By Robert Stoneback
The Danville News
DANVILLE — Social media allows people to be connected to others at the press of a button, but a recent study suggests that may not be such a good thing.
Earlier this month, the American Psychological Association released a study showing that, on a scale of one to 10, teens rated their stress levels at about 5.8, compared to 5.1 for adults. The report specifically refers to teenage girls feeling increased social pressure from social media, particularly on being judged on their appearance, said Dr. Nicole Quinlan, a Geisinger pediatric psychiatrist.
In addition, Quinlan regularly sees teenagers in her practice, boys and girls, who visit her for other symptoms but also mention acts of stress, teasing or bullying that come about as a result of using social media.
“The majority of teens have experienced stresses related to those online interactions,” she said.
In previous generations, both good and bad socializing for teens tended to stop when they came home from school. Now, they can happen at any time, Quinlan said.
“With social media and the ability to be literally connected to people 24 hours a day … that’s led to both more positive contacts and also the inability to escapes some of the negative or stressful things.”
Kahsean Bohner, a junior at Danville High School and frequent Facebook user, agreed that too much social media can lead to drama in the real world.
“There’s a lot of fights that go on,” he said. Other classmates have written threats on Facebook posts of people Kahsean knows, which led to physical fights taking place later.
Kahsean stays away from the drama, but it would be hard for him to quit Facebook. “I like to socialize, I’m a social person,” he said.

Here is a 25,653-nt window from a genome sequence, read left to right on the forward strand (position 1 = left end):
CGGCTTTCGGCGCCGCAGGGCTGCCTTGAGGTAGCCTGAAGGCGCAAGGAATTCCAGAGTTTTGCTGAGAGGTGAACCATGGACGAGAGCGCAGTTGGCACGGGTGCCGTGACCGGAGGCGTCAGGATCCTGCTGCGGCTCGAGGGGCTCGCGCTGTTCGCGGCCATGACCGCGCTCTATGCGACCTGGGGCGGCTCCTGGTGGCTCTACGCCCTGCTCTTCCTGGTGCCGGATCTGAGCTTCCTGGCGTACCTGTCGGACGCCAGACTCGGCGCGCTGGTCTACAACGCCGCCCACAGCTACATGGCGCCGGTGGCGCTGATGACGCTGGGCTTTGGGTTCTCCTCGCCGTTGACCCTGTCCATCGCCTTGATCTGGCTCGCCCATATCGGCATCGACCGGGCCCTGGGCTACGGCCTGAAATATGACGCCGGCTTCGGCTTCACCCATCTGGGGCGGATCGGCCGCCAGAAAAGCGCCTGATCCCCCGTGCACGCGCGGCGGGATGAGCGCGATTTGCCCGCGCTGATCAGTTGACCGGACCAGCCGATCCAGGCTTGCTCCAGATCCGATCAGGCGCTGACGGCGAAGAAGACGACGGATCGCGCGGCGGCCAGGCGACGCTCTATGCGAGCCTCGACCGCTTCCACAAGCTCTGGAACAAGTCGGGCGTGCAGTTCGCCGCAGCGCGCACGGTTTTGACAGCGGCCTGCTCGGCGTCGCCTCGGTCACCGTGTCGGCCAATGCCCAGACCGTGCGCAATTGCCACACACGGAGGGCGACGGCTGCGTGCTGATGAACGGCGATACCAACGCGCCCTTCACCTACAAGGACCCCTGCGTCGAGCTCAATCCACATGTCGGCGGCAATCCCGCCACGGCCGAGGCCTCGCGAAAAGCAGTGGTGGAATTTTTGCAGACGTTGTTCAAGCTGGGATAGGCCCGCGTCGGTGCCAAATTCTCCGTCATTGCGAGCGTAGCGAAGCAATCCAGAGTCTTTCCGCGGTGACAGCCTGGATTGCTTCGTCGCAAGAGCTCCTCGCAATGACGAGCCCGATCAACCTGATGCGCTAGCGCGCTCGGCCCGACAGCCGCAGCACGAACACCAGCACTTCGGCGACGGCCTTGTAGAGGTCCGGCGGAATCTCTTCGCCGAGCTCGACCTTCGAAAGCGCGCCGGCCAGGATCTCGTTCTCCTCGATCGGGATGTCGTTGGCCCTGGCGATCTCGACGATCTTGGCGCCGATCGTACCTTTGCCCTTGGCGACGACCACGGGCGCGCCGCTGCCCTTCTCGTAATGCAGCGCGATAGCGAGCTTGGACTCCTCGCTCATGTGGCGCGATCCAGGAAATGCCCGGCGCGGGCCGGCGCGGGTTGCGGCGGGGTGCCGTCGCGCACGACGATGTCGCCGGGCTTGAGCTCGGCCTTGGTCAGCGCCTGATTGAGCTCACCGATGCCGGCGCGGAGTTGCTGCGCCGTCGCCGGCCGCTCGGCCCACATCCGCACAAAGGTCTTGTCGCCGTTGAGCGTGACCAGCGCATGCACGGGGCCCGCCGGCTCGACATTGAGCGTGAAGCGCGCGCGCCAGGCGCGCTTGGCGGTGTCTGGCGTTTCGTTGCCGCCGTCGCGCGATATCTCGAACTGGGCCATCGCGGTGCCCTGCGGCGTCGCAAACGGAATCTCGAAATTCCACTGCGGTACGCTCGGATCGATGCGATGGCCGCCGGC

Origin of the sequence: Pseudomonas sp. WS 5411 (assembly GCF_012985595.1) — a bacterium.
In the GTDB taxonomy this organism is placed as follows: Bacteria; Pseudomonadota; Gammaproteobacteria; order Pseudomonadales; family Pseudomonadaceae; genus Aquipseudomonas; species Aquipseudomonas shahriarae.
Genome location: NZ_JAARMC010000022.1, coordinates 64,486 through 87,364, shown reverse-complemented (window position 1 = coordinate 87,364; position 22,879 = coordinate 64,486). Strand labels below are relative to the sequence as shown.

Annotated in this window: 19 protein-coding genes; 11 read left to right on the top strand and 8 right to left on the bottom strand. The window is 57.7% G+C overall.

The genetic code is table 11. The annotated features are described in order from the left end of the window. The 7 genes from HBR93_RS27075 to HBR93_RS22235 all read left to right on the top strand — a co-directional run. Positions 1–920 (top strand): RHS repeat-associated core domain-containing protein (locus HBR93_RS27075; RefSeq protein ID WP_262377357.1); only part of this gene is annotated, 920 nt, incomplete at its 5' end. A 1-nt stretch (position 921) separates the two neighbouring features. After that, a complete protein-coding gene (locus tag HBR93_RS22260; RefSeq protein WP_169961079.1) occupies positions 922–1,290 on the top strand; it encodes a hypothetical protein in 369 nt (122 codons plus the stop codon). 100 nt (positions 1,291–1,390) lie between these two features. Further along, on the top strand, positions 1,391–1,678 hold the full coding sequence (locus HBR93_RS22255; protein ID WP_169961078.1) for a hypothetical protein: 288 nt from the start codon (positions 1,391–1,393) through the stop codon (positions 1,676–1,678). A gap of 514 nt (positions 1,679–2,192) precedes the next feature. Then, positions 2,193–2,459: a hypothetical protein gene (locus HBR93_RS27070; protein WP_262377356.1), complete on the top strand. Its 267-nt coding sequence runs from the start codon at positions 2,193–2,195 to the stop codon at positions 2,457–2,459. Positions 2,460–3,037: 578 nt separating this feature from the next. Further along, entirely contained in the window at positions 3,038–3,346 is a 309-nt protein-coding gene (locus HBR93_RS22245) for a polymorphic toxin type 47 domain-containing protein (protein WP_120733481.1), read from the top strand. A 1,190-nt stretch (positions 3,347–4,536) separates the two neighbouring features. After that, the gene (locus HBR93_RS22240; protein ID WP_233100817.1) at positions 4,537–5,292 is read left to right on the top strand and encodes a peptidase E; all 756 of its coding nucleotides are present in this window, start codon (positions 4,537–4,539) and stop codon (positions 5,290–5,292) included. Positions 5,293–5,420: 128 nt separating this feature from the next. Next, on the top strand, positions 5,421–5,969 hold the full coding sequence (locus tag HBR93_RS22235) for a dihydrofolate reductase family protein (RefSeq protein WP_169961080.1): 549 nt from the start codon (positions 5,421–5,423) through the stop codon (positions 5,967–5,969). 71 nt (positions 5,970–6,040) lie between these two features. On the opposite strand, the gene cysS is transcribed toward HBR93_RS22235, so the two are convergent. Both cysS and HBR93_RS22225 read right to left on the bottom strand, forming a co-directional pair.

Danville High School senior Francesca Fortunato is also a Facebook user, but she mainly uses it as a news resource and not as much for social interaction. She still sees it as a source of drama among her peers, though.
“If somebody gets mad at you … it seems it can involve more people if you post it on the Internet,” she said. And once something is online, “everyone has the right to comment, like it or put in their two cents,” she said.
Over the past few years, when Facebook and other forms of social media have become especially popular among teens, most of her classmates have gotten into some sort of fight or argument based on a social media post.
However, she believes social media can also be an outlet for good interactions as well. “I wouldn’t say it’s extremely harmful,” she said, as long as it’s used in moderation.
Quinlan agrees. “There is a need to do everything in moderation,” she said, noting, like Fortunato, that there are several positive points to social media as well, such as sharing stories with and getting support from friends. The key is learning how to engage in it wisely, she said.
Email comments to email@example.com.